The first thing you’ll notice is that several machines at different sites have the same callsign. For example, K7ID runs a UHF repeater on Canfield Mountain and a VHF machine on Mica Peak. Both are LOS to me, and I can easily hit them with an HT. The frequency listed in the first column is the transmit frequency of the repeater. Your HT will need to be set to this frequency to hear what’s being said. Your radio will also need to be programmed for the correct tone, listed in the third column. That tone is an audio frequency signal known by a number of different trade names, but generically as continuous tone-coded squelch system (CTCSS). Your radio is capable of adding this sub-audible tone to your transmission; the repeater will only “open up” to transmissions that are correctly coded. Some repeaters have no tone coding, others have different tones for receive and transmit. When doubt, try to find out who runs the machine – most, but not all, are run by a ham radio club – and see if you can look up instructions on the web.

The offset shown in the second column is perhaps the most important bit of information. Recall that repeaters transmit and receive on different frequencies, and that they’re listed by their transmit frequency. The offset tells you what the repeater’s input frequency is, which is the frequency your radio will need to be set to transmit on. For example, the machine I most often used is the K7ID machine on Mica Peak. It’s at 146.980 and shows an offset of -0.6 MHz. That means that my radio has to be set to 146.380 MHz transmission frequency. VHF repeaters are usually 0.6 MHz, but could be plus or minus depending on which part of the VHF band they’re in. UHF repeaters usually have +5 MHz offsets.

Note: I’m not going to cover programming your radio, because there are plenty of guides online that do a better job than I can. DuckDuckGo is your friend.

Casting the Net

Once you’ve found your local repeaters and programmed your radio, it’s time to get on the air. My advice is to spend the first few days just listening to one or more repeaters. Activity levels vary – some machines are hopping all day, and some are barely used except during the typical commuting hours. When you hear a conversation, try to get a feeling for the culture of the repeater. Every group of hams has a culture, and as we discussed in the first installment of the series, it’s not always a healthy culture. My local repeater belongs to the Kootenai Amateur Radio Society, as friendly and as inviting a group of people as I’ve ever heard on the air. After listening to them chat for a few weeks, I was more than ready to reach out to them.

But first, a word about kerchunking. If you want to know if you’re in range of a repeater, you can test it out. Most repeaters have a “squelch tail” that keeps the repeater on the air for several seconds before going back to sleep, and this can be used to check if you’re in range. Some repeaters even identify themselves, either with a synthesized voice or Morse code when they “wake up”.  So you might want to ping the repeater.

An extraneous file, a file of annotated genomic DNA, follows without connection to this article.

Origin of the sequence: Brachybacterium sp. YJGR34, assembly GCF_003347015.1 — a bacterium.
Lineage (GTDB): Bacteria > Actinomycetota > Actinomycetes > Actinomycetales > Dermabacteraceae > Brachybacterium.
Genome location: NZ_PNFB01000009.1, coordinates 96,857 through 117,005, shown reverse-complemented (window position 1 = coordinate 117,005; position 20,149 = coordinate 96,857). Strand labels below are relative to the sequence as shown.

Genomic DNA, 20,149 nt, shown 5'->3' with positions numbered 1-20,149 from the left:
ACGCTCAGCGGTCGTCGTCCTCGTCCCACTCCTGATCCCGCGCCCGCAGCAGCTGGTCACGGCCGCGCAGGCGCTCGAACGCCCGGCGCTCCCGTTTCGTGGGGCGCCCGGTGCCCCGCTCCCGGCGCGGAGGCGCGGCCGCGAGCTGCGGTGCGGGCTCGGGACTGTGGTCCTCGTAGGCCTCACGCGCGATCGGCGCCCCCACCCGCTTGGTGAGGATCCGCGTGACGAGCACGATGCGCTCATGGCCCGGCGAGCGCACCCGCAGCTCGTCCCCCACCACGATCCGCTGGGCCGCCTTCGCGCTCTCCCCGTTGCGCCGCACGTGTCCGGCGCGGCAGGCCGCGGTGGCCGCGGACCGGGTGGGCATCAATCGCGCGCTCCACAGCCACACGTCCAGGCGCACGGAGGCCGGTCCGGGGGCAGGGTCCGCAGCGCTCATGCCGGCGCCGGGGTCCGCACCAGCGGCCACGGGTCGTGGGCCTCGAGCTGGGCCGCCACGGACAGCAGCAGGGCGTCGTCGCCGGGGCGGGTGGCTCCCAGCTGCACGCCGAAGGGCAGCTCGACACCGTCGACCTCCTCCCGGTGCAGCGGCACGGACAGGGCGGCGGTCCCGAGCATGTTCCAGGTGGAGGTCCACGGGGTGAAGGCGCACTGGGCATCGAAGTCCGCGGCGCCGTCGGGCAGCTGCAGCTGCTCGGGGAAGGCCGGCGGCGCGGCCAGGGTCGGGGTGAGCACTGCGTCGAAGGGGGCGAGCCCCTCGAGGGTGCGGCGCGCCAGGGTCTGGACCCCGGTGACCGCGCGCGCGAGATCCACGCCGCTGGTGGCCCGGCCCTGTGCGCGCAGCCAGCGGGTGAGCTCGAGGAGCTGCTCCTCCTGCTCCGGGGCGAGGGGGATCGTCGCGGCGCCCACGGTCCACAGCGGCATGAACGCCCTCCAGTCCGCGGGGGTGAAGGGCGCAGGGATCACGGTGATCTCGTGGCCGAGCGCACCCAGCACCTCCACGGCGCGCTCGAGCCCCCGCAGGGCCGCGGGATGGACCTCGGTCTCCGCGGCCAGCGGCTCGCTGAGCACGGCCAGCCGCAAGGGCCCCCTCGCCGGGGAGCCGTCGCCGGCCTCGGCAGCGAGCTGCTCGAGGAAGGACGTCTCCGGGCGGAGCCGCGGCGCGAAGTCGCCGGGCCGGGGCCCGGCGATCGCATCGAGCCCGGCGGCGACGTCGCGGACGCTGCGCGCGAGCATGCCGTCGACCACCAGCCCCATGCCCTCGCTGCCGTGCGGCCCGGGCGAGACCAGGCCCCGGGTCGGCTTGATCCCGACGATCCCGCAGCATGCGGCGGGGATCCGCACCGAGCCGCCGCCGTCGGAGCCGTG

Kerchunking, or transmitting into a repeater without identifying yourself, is one of those bad habits that everyone seems to have. But FCC part 97 rules, which cover the amateur radio service, require operators to transmit their call sign when they start a transmission. So don’t kerchunk; a simple identification like “This is KC1DJT testing and clear” will suffice. Nobody is likely to take that as an invitation to chat, but they might give you a reception report.

Once you’re feeling confident enough, try making a contact. I highly recommend checking out the local traffic networks. Hams pride themselves on having the skills and equipment to communicate in an emergency, but that means little without practice to keep everything sharp. Nets allow hams to practice message passing skills and to test their gear on a regular basis. My local group has a network check-in every night that follows a standard script and usually attracts about 30 check-ins. Here’s a sample from a recent check-in:

I’ve become a regular on this net and a few others, mainly because I want to practice, but also to get over my mic shyness. There’s another reason too – I want people to recognize my voice and callsign. If there ever is an emergency in my area, I feel like it’ll be easier to pitch in or to get help if I need it if people hear a familiar voice.

Next Time

Over the next few installments, we’re finally going to get to what I think ham radio is all about at its core: homebrewing. We’ll be building a few simple projects to make that cheap HT a little better, and also build a few tools to help run the shack a little more efficiently.